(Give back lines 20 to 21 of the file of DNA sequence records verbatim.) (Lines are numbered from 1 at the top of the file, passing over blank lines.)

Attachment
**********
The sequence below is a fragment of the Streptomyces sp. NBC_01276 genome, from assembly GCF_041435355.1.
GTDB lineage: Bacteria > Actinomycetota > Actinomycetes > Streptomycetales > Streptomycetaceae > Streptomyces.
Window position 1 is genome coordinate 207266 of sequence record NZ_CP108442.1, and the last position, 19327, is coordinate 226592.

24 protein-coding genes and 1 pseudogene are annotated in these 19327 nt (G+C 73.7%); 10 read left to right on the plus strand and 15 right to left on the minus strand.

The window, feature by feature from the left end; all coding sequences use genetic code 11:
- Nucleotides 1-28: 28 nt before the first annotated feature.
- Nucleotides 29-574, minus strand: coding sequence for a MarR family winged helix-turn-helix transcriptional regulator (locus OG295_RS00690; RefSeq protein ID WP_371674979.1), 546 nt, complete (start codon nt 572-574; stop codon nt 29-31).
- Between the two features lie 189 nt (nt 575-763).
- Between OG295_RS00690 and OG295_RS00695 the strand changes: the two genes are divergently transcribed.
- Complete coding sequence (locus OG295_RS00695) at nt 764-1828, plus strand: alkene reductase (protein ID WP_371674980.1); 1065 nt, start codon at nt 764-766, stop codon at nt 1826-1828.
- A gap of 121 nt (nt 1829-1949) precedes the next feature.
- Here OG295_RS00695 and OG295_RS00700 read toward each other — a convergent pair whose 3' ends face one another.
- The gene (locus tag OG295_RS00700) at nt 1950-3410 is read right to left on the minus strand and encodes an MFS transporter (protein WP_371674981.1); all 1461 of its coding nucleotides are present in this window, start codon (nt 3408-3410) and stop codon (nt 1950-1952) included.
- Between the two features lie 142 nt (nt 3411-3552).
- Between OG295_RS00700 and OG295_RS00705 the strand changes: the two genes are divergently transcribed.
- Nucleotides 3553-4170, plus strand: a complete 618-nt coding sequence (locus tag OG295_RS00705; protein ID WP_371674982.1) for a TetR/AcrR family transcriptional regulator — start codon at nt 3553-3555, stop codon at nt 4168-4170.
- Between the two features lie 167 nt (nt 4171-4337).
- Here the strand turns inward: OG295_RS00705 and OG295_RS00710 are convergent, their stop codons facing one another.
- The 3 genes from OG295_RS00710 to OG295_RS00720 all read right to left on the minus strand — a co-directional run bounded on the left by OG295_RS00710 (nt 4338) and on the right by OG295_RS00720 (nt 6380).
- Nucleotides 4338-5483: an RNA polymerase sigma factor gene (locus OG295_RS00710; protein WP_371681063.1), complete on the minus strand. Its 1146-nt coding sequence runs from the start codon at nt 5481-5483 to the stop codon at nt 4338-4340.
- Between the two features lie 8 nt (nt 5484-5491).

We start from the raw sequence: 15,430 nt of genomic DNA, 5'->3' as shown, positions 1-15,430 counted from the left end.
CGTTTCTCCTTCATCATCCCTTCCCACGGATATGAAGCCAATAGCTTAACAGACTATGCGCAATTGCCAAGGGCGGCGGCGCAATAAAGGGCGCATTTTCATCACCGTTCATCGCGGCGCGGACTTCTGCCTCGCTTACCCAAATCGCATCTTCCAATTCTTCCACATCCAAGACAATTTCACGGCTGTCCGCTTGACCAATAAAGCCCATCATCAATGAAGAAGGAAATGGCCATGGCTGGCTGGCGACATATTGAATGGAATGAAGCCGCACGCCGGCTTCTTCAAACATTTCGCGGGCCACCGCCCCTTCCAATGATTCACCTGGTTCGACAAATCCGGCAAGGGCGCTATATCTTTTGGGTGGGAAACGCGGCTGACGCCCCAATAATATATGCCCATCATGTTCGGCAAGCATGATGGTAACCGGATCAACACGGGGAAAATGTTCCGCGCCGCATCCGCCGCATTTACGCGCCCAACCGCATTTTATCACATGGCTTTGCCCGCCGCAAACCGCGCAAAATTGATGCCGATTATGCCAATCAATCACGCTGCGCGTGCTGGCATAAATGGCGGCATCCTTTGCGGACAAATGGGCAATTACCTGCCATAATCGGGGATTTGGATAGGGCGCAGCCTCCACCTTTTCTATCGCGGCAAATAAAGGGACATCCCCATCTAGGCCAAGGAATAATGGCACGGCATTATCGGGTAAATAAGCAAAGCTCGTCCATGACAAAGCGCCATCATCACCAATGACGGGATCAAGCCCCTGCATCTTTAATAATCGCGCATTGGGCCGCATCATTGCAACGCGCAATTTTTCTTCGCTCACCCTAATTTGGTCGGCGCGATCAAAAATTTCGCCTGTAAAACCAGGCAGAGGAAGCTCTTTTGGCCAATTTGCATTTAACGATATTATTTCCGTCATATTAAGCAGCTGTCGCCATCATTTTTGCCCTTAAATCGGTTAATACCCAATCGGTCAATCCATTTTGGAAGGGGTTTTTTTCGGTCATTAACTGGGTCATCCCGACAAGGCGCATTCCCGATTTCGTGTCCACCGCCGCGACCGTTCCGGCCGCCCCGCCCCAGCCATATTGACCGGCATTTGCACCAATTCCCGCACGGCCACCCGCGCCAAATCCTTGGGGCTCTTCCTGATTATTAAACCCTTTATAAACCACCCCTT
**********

- Nucleotides 4338-5483: an RNA polymerase sigma factor gene (locus OG295_RS00710; protein WP_371681063.1), complete on the minus strand. Its 1146-nt coding sequence runs from the start codon at nt 5481-5483 to the stop codon at nt 4338-4340.
- Between the two features lie 8 nt (nt 5484-5491).